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You gotta be careful...
Old 10-18-2009, 11:36 PM
 
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The first time you hear the words: "I can get you fired!" from some kid in retaliation for some perceived injustice on your part, you should realize that he/she probably CAN make life very difficult if the kid is a skillful liar!

As a sub you don't have union representation and no legal benefits to a district paid lawyer to fight a bogus accusation. It can get real ugly, real fast.

The school/district will cut it's losses and simply fire you and tell the parents of the kid that they've "taken the appropriate steps" in the situation. After that it's all on you to to pay for legal representation to fight this kind of thing in court.

If you don't think it can't happen, just google "Julie Amero" for just what CAN happen no matter how innocent you actually are.
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Old 10-19-2009, 01:35 AM
 
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Yes, some people on this board need to wake up, and start doing less hugging and more watching their your-know-what.
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stizzle stizzle is offline
 
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Old 10-22-2009, 04:17 PM
 
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I realize that this is a somewhat serious topic, but some of you guys need to relax a little with your responses.

I'm not coldly shoving a 6 year old away from me out of fear of a lawsuit. Do you think that they can even understand that? I mean, "I love that you are being nice but Miss H can't be sued, sweetie. Please don't touch me."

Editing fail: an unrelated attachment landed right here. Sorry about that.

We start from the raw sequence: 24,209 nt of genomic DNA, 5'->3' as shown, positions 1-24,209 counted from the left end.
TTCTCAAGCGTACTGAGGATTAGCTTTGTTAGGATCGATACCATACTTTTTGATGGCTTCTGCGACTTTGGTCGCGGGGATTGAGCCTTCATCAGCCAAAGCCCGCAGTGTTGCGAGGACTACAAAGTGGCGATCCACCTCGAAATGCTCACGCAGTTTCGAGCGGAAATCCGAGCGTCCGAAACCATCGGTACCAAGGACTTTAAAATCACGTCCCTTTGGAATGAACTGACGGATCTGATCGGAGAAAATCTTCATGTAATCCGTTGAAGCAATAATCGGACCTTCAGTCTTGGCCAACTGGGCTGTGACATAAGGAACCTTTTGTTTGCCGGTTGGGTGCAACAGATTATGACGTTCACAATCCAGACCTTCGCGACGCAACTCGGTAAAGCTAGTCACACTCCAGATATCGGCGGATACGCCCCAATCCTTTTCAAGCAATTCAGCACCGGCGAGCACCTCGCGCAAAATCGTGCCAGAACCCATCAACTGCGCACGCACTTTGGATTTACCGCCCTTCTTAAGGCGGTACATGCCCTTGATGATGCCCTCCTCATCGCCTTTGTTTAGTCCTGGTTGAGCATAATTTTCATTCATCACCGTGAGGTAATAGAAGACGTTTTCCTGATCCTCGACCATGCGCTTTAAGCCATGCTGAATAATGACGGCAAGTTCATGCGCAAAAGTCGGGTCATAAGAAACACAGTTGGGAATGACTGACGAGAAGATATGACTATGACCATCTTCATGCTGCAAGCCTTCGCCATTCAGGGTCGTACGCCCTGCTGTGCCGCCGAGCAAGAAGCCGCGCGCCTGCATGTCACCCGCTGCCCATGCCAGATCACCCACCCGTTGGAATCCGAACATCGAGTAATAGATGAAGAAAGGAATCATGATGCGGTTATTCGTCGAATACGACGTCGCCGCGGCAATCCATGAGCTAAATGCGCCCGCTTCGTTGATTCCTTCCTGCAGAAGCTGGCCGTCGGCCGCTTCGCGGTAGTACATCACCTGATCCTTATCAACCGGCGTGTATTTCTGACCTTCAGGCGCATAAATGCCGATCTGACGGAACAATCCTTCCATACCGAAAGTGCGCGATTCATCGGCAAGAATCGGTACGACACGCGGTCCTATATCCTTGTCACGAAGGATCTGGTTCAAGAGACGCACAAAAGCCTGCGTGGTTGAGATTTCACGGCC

That's just insane.

I mean, I'm not going to go around with my arms spread waiting for children to come smother me with affection, but I'm also not going to pry a child off of me if they decide that they want to hug me goodbye at the end of the day.

I also stay standing and keep my hands either on their head or a shoulder, I'm not giving these kids bear hugs or anything, but come on.

Call me naive, but I can't live my life in constant fear that I'm going to get sued. People can sue over anything they want. How can you possibly avoid doing something that could get you sued when people sue companies for making hot coffee "too hot"?
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Old 10-23-2009, 02:02 PM
 
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I don't give hugs, and I don't take hugs! If a student tries to do so, I stop them and give them a high-five, or even fist bump. I did have a student last week hug me; I was sitting down at the teacher's desk and he came up from the back. My response to him was get your hands off or "I will send you to the office." I feel bad for the student, but I don't want to be liable for anything!
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Old 10-23-2009, 07:01 PM
 
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Stizzle -- I agree with your response.

As for pushing a child away when they hug you, as someone suggested, the child is not going to be expecting that, so they could stumble and fall backwards, possibly hurting themselves. That seems to be just as likely a cause for a lawsuit.

I don't think it's a good idea to initiate a hug, but if a young child gives you a brief hug, and you accept it briefly, I don't think it's a huge cause for alarm.